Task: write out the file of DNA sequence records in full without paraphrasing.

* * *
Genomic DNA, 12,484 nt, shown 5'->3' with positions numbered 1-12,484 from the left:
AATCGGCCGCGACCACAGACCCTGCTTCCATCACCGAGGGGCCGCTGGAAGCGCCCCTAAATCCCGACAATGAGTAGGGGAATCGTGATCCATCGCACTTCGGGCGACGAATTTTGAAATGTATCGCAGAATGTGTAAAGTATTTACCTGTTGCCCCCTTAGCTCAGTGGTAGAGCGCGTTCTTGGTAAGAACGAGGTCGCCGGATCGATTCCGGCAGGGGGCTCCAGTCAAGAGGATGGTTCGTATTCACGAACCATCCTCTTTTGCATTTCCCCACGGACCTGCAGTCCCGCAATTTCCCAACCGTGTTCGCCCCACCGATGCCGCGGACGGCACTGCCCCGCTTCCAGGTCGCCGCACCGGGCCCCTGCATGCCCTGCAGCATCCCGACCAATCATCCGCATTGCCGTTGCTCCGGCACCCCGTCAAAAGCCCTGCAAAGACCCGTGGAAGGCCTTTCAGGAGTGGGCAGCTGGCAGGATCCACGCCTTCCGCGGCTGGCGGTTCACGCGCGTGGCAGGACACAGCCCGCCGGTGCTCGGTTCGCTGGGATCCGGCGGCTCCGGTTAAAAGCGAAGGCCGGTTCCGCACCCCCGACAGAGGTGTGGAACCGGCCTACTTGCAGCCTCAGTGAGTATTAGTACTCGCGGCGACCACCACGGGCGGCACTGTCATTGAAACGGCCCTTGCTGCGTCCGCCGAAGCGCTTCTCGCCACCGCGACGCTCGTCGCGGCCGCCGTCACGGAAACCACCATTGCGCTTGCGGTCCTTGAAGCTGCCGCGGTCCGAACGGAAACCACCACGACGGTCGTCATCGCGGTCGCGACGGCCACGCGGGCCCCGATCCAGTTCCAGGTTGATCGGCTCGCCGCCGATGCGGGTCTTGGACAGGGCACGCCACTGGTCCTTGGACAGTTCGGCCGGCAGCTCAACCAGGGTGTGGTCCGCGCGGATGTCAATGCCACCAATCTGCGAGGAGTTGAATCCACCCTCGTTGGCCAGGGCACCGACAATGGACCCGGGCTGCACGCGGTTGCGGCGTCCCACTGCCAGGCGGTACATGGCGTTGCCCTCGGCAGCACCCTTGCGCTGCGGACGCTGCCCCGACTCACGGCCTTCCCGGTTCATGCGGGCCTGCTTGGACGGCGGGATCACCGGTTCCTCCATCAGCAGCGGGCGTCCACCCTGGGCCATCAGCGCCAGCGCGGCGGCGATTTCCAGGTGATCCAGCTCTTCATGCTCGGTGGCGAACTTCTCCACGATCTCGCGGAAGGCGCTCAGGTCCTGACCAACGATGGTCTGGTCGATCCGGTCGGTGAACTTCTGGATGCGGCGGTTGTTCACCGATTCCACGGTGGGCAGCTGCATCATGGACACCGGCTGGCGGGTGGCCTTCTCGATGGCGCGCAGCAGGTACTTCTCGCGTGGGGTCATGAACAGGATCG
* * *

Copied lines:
Genomic DNA, 12,484 nt, shown 5'->3' with positions numbered 1-12,484 from the left:
AATCGGCCGCGACCACAGACCCTGCTTCCATCACCGAGGGGCCGCTGGAAGCGCCCCTAAATCCCGACAATGAGTAGGGGAATCGTGATCCATCGCACTTCGGGCGACGAATTTTGAAATGTATCGCAGAATGTGTAAAGTATTTACCTGTTGCCCCCTTAGCTCAGTGGTAGAGCGCGTTCTTGGTAAGAACGAGGTCGCCGGATCGATTCCGGCAGGGGGCTCCAGTCAAGAGGATGGTTCGTATTCACGAACCATCCTCTTTTGCATTTCCCCACGGACCTGCAGTCCCGCAATTTCCCAACCGTGTTCGCCCCACCGATGCCGCGGACGGCACTGCCCCGCTTCCAGGTCGCCGCACCGGGCCCCTGCATGCCCTGCAGCATCCCGACCAATCATCCGCATTGCCGTTGCTCCGGCACCCCGTCAAAAGCCCTGCAAAGACCCGTGGAAGGCCTTTCAGGAGTGGGCAGCTGGCAGGATCCACGCCTTCCGCGGCTGGCGGTTCACGCGCGTGGCAGGACACAGCCCGCCGGTGCTCGGTTCGCTGGGATCCGGCGGCTCCGGTTAAAAGCGAAGGCCGGTTCCGCACCCCCGACAGAGGTGTGGAACCGGCCTACTTGCAGCCTCAGTGAGTATTAGTACTCGCGGCGACCACCACGGGCGGCACTGTCATTGAAACGGCCCTTGCTGCGTCCGCCGAAGCGCTTCTCGCCACCGCGACGCTCGTCGCGGCCGCCGTCACGGAAACCACCATTGCGCTTGCGGTCCTTGAAGCTGCCGCGGTCCGAACGGAAACCACCACGACGGTCGTCATCGCGGTCGCGACGGCCACGCGGGCCCCGATCCAGTTCCAGGTTGATCGGCTCGCCGCCGATGCGGGTCTTGGACAGGGCACGCCACTGGTCCTTGGACAGTTCGGCCGGCAGCTCAACCAGGGTGTGGTCCGCGCGGATGTCAATGCCACCAATCTGCGAGGAGTTGAATCCACCCTCGTTGGCCAGGGCACCGACAATGGACCCGGGCTGCACGCGGTTGCGGCGTCCCACTGCCAGGCGGTACATGGCGTTGCCCTCGGCAGCACCCTTGCGCTGCGGACGCTGCCCCGACTCACGGCCTTCCCGGTTCATGCGGGCCTGCTTGGACGGCGGGATCACCGGTTCCTCCATCAGCAGCGGGCGTCCACCCTGGGCCATCAGCGCCAGCGCGGCGGCGATTTCCAGGTGATCCAGCTCTTCATGCTCGGTGGCGAACTTCTCCACGATCTCGCGGAAGGCGCTCAGGTCCTGACCAACGATGGTCTGGTCGATCCGGTCGGTGAACTTCTGGATGCGGCGGTTGTTCACCGATTCCACGGTGGGCAGCTGCATCATGGACACCGGCTGGCGGGTGGCCTTCTCGATGGCGCGCAGCAGGTACTTCTCGCGTGGGGTCATGAACAGGATCG